First look: Inside Air Quality News’ December 2022 issue

Our final magazine of the year is now available to read online, looking back at the past 12 months of policy, politics, challenges and developments in the bid to bring down emissions and reduce air pollution. 

It has been a fraught year, to say the least. 2022 has been defined by one phrase – Collins Word of the Year no less: ‘permacrisis’. It’s not hard to see why. 

Cick here to read the latest issue

Anyone struggling for examples should dive into our final Air Quality News issue of the year, which offers an overview of the most important stories the team and contributors have published since January.

There’s the impact of Russia’s invasion of Ukraine on energy independence, heavily reliant on renewable technology, while the resulting fuel crisis has led to a spike in wood burning sales here in the UK. Greater Manchester’s Clean Air Zone failings are brought into focus, and we also look at new approaches to carbon taxation, Pakistan’s devastating climate-caused flooding, and the need to approach air pollution with trans-boundary policies.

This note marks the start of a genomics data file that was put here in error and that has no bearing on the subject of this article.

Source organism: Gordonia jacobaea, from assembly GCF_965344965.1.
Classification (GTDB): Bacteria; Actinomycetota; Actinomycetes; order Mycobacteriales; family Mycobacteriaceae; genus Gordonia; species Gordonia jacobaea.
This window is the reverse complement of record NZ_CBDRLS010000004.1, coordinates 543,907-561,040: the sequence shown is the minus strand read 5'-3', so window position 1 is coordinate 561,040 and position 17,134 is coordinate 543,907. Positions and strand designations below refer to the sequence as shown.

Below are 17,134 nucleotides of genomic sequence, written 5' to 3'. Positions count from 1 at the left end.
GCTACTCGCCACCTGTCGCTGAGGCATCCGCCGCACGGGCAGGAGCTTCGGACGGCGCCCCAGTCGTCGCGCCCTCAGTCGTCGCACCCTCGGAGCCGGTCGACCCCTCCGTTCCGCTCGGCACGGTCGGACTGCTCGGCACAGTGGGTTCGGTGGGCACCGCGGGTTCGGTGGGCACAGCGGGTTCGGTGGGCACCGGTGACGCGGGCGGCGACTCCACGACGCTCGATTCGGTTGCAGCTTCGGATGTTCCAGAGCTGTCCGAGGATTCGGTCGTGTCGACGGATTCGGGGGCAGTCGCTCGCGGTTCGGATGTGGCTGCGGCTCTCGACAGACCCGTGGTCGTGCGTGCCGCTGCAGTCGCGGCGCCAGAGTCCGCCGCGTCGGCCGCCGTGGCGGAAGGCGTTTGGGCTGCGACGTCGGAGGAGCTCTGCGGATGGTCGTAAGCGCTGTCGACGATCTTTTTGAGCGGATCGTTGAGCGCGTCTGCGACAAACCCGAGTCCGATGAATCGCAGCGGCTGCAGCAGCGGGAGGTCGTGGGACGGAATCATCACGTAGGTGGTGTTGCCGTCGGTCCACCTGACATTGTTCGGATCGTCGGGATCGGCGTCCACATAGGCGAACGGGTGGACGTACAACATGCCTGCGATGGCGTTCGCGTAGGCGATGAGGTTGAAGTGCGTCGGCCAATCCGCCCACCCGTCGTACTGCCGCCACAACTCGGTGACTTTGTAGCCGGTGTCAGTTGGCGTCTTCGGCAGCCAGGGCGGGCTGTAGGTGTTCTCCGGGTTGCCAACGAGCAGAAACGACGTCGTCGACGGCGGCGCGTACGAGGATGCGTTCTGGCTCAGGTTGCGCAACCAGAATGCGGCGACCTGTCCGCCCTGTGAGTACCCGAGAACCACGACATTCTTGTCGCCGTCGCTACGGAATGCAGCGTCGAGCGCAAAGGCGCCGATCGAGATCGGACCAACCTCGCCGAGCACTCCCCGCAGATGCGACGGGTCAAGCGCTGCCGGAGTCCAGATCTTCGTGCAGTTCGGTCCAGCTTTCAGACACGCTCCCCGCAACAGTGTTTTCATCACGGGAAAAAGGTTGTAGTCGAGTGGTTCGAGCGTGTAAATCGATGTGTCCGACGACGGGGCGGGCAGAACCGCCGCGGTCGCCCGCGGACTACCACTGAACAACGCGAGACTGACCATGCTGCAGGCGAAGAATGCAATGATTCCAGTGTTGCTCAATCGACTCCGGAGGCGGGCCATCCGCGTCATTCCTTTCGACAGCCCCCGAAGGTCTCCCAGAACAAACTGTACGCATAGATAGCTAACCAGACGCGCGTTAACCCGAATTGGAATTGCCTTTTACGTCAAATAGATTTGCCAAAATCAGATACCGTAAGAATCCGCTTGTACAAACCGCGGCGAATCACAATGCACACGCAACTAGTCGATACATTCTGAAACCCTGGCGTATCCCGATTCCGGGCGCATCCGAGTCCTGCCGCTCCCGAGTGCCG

Elsewhere in this issue, last month’s COP27 climate summit is explored, with the key takeaways from the event summarised into bite-sized chunks for those who missed the headlines. And we also look back at the highlights from Air Quality News‘ two annual events, the National Air Quality Conference in London, and Manchester’s Northern Air Quality Conference – leading dates in the industry diary, we’re thrilled to be expanding with more regional conferences in the new year. 

Bringing things more up to date, we explore both the new (and supposedly improved) Net Zero strategy, looking at its merits and potential shortcomings, before doing the same with the new Clean Air Bill, also known as Ella’s Law, which recently passed committee stage in the House of Lords. In depth features also cover the shocking disparity in air pollution impacts, with the most disadvantaged, and minority ethnic communities bearing the brunt of this public health crisis. 

Although often considered an urban issue, this issue’s Local Government story turns our attention to the problems rural areas face in terms of air pollution. Then we consider Downing Street’s decision to end road tax exemption for electric vehicles, asking what this will mean for overall sales just years ahead of the forthcoming ban on bringing new petrol and diesel vehicles to market. A potential risk of two steps forward, one step back, our latest Big Interview features Wilke Reints of Yunex Traffic, who explains his frustrations at the often-slow progress made on emissions and congestion, based on decades of experience in the industry. 

Another packed edition, you can read all our content below. 



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